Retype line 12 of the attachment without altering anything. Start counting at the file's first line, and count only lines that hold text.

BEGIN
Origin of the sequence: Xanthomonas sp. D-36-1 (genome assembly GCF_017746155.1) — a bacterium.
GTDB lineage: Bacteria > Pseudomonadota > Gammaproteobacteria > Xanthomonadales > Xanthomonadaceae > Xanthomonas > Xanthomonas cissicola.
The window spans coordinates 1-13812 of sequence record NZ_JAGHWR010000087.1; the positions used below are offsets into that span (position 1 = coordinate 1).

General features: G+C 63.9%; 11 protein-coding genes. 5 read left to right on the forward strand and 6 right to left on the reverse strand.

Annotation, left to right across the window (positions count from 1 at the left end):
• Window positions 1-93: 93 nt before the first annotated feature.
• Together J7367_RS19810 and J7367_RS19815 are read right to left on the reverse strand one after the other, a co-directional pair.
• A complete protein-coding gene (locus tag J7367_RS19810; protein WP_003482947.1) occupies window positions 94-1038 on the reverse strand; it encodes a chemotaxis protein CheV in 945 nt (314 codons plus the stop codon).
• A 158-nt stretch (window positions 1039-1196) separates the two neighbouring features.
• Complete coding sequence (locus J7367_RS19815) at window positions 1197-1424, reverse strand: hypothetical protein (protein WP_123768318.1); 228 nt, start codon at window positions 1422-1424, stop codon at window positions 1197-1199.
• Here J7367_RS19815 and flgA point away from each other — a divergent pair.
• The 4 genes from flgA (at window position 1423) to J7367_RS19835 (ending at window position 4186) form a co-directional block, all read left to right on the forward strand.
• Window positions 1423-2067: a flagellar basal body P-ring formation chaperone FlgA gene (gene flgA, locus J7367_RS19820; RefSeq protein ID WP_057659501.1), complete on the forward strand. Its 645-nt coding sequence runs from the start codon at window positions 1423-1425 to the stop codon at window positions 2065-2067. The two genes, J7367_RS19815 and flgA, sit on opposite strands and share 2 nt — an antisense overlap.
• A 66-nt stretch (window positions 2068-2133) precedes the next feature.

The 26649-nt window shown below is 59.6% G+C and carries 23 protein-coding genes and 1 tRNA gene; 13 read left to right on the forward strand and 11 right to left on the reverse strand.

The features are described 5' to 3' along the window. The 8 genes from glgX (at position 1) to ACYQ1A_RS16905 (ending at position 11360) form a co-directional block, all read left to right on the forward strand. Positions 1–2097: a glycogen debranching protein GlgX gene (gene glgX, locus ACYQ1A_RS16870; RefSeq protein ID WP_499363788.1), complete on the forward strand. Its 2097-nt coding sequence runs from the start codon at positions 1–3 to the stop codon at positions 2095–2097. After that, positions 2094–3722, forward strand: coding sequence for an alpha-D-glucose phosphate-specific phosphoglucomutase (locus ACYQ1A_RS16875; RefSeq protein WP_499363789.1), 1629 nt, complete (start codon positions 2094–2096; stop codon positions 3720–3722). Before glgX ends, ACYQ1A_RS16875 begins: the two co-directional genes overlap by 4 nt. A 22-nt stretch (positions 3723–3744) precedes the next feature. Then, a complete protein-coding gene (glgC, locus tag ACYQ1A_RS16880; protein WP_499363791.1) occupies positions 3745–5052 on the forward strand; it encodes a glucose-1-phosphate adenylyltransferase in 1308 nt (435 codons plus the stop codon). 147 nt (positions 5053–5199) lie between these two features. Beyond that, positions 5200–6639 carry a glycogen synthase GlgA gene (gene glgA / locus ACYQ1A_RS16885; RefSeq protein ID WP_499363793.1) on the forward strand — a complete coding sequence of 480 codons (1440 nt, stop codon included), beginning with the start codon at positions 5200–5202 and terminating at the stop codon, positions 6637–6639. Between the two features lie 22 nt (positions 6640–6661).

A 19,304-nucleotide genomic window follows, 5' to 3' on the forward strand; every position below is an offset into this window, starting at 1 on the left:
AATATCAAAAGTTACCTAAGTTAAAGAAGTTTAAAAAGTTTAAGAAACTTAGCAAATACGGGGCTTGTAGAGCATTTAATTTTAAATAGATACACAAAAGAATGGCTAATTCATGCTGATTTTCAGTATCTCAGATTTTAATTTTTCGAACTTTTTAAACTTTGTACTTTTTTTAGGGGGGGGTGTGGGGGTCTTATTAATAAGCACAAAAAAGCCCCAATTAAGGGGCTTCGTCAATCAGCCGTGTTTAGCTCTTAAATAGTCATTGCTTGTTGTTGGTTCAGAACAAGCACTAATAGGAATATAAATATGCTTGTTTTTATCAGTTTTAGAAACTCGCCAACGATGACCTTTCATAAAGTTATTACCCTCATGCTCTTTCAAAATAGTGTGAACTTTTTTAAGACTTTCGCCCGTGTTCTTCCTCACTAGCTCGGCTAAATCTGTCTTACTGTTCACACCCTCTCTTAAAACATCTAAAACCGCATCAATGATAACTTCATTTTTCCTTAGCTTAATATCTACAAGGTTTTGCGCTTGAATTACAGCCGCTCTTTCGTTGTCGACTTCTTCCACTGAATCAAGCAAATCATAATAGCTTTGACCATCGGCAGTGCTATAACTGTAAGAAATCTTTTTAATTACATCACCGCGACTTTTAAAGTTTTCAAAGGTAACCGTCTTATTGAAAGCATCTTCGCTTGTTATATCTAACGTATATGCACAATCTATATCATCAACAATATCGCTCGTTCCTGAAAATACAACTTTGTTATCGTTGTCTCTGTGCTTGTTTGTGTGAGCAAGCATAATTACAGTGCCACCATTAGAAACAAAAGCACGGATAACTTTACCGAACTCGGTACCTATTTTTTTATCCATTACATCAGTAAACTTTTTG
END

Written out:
• The 4 genes from flgA (at window position 1423) to J7367_RS19835 (ending at window position 4186) form a co-directional block, all read left to right on the forward strand.